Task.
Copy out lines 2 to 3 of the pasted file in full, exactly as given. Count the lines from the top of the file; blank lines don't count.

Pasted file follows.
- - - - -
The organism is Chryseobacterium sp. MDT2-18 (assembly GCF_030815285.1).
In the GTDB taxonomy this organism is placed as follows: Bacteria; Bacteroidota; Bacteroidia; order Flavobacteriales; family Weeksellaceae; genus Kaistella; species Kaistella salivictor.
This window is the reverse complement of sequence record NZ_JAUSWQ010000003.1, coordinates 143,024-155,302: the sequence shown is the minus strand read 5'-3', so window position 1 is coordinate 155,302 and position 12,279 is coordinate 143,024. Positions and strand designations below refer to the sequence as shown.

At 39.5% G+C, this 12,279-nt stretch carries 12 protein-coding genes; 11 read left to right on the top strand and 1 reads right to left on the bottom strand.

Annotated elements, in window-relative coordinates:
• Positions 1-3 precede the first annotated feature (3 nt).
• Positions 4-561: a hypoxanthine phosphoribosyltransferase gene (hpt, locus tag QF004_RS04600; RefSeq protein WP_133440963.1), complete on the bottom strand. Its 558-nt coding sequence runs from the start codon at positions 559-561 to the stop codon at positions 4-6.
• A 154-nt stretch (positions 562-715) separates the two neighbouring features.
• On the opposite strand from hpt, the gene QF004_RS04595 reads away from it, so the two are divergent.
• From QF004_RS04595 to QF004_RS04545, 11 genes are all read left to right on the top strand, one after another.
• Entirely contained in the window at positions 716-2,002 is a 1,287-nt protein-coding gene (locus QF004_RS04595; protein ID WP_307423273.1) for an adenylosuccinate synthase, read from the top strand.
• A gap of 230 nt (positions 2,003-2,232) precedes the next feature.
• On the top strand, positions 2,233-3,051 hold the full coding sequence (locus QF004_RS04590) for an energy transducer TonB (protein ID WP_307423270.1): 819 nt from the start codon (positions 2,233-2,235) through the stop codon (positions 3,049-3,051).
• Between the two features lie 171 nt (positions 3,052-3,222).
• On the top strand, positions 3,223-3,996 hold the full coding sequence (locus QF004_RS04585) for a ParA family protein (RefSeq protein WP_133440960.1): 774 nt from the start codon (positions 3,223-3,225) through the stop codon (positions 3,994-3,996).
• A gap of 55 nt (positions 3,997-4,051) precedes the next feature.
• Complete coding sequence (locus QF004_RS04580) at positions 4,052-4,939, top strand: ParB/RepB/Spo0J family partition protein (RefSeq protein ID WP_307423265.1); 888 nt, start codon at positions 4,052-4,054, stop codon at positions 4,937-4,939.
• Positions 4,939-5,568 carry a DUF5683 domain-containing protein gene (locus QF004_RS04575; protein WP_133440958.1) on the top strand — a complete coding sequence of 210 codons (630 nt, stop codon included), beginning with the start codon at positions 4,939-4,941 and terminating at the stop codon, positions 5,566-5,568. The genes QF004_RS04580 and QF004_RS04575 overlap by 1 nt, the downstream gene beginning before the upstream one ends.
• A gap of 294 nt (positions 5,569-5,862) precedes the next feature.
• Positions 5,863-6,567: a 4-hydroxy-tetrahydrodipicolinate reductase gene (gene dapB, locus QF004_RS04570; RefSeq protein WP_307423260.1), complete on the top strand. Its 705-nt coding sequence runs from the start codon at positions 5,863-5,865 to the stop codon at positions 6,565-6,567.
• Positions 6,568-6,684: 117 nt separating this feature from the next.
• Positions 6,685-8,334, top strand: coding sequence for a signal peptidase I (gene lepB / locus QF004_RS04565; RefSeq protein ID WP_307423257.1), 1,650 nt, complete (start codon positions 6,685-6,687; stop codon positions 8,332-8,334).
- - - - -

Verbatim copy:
In the GTDB taxonomy this organism is placed as follows: Bacteria; Bacteroidota; Bacteroidia; order Flavobacteriales; family Weeksellaceae; genus Kaistella; species Kaistella salivictor.
This window is the reverse complement of sequence record NZ_JAUSWQ010000003.1, coordinates 143,024-155,302: the sequence shown is the minus strand read 5'-3', so window position 1 is coordinate 155,302 and position 12,279 is coordinate 143,024. Positions and strand designations below refer to the sequence as shown.